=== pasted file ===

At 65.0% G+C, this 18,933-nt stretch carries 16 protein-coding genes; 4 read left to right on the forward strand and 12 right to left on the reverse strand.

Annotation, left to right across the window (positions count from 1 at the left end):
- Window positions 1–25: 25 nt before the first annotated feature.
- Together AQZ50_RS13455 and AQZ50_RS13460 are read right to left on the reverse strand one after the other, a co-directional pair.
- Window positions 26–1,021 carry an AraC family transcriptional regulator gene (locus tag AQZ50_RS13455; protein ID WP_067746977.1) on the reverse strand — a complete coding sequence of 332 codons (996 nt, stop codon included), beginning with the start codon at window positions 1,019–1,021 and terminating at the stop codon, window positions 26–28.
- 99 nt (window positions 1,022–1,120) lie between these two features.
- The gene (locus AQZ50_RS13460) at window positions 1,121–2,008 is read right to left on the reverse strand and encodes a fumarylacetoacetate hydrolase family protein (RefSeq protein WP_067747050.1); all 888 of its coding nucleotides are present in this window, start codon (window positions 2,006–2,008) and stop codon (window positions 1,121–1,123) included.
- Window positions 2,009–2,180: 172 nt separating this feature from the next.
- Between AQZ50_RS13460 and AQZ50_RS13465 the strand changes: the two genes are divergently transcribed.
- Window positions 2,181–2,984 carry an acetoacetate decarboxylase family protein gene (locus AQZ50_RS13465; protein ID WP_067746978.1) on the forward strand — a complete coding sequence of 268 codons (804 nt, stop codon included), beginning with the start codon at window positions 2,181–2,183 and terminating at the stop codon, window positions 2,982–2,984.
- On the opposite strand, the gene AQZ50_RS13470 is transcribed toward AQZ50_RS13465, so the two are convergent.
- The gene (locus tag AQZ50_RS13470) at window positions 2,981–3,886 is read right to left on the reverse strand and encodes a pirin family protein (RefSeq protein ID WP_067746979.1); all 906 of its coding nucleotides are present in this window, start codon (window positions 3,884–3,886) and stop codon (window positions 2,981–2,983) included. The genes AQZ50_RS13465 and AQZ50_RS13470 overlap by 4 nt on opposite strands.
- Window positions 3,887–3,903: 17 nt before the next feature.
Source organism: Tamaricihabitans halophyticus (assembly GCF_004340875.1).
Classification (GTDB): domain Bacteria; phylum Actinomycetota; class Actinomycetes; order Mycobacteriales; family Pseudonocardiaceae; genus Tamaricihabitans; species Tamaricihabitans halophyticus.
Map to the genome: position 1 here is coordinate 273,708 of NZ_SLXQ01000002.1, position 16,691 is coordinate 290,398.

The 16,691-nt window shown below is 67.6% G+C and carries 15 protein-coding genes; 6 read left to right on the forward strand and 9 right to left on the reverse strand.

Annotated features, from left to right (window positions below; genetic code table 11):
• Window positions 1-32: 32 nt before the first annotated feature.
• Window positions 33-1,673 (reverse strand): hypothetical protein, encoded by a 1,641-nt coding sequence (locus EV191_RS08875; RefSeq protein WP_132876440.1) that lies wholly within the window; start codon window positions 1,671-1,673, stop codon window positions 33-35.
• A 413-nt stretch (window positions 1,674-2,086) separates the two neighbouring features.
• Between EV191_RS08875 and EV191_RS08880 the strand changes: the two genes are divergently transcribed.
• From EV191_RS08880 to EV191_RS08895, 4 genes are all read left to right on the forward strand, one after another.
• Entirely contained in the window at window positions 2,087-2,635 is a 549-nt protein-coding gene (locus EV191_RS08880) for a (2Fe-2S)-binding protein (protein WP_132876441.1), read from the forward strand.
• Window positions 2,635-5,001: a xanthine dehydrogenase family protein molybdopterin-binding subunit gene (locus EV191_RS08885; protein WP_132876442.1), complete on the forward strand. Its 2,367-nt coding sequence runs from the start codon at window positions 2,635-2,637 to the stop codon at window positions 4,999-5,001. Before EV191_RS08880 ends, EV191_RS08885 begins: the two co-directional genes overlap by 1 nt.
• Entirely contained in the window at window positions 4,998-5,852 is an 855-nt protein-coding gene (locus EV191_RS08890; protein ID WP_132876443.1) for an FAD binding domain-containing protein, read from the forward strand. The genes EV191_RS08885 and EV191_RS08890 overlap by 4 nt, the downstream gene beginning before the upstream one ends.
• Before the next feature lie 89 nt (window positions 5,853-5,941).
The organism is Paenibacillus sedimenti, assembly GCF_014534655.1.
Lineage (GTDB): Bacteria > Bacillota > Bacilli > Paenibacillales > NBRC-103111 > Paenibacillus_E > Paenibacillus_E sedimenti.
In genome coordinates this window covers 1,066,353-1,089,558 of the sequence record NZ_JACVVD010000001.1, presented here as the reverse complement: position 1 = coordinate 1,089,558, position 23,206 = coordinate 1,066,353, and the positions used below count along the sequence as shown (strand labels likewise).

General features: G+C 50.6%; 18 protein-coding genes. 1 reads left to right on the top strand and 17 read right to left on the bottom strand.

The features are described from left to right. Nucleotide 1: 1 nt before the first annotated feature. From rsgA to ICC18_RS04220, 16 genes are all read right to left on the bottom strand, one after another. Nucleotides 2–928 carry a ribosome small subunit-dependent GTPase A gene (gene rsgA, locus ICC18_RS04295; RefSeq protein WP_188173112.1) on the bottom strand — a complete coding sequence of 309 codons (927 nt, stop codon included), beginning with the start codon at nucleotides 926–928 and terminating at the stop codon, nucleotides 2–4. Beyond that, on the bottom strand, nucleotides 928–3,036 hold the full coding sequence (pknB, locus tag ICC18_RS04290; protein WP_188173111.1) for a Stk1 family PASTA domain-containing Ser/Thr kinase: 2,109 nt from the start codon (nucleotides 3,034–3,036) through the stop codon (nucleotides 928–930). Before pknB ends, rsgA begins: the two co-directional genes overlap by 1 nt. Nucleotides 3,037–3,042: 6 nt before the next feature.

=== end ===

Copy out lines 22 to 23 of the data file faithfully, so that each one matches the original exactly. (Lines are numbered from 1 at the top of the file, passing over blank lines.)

• Between EV191_RS08875 and EV191_RS08880 the strand changes: the two genes are divergently transcribed.
• From EV191_RS08880 to EV191_RS08895, 4 genes are all read left to right on the forward strand, one after another.